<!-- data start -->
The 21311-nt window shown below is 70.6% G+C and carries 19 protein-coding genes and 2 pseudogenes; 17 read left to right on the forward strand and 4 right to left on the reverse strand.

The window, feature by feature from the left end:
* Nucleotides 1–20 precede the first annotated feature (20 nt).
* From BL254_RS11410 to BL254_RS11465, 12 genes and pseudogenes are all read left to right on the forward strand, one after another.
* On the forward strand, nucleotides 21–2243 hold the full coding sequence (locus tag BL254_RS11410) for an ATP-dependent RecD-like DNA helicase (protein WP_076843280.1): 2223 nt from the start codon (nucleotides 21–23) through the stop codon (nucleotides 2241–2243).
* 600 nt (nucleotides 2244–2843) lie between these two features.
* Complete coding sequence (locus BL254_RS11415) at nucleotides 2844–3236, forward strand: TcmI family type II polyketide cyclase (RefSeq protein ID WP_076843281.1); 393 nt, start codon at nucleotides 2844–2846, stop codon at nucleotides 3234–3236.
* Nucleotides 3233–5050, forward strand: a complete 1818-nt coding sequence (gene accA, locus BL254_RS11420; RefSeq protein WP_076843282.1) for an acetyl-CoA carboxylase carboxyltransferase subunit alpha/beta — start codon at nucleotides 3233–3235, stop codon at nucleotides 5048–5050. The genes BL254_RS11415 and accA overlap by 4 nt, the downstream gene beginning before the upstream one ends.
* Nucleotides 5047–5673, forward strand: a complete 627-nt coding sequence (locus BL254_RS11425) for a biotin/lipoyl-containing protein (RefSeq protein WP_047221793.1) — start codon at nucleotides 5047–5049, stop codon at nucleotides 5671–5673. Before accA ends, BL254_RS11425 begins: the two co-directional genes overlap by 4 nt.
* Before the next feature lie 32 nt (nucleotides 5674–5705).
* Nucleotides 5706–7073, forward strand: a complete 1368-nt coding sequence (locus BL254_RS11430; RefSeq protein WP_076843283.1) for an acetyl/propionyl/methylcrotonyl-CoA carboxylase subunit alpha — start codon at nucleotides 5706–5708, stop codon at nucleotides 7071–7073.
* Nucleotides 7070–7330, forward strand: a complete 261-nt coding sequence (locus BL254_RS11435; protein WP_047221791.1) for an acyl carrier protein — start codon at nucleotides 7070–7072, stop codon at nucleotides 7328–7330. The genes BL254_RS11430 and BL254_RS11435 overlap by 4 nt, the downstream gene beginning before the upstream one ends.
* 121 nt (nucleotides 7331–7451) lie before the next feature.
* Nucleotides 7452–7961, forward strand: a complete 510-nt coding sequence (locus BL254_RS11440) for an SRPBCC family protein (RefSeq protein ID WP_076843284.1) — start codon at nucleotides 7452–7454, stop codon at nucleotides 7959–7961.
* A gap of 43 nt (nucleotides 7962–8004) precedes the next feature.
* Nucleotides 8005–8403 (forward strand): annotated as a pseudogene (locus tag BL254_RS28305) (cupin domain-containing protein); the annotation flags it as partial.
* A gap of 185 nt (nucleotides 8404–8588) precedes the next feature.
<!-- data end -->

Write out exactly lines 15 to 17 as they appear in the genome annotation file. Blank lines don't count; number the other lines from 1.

* A gap of 43 nt (nucleotides 7962–8004) precedes the next feature.
* Nucleotides 8005–8403 (forward strand): annotated as a pseudogene (locus tag BL254_RS28305) (cupin domain-containing protein); the annotation flags it as partial.
* A gap of 185 nt (nucleotides 8404–8588) precedes the next feature.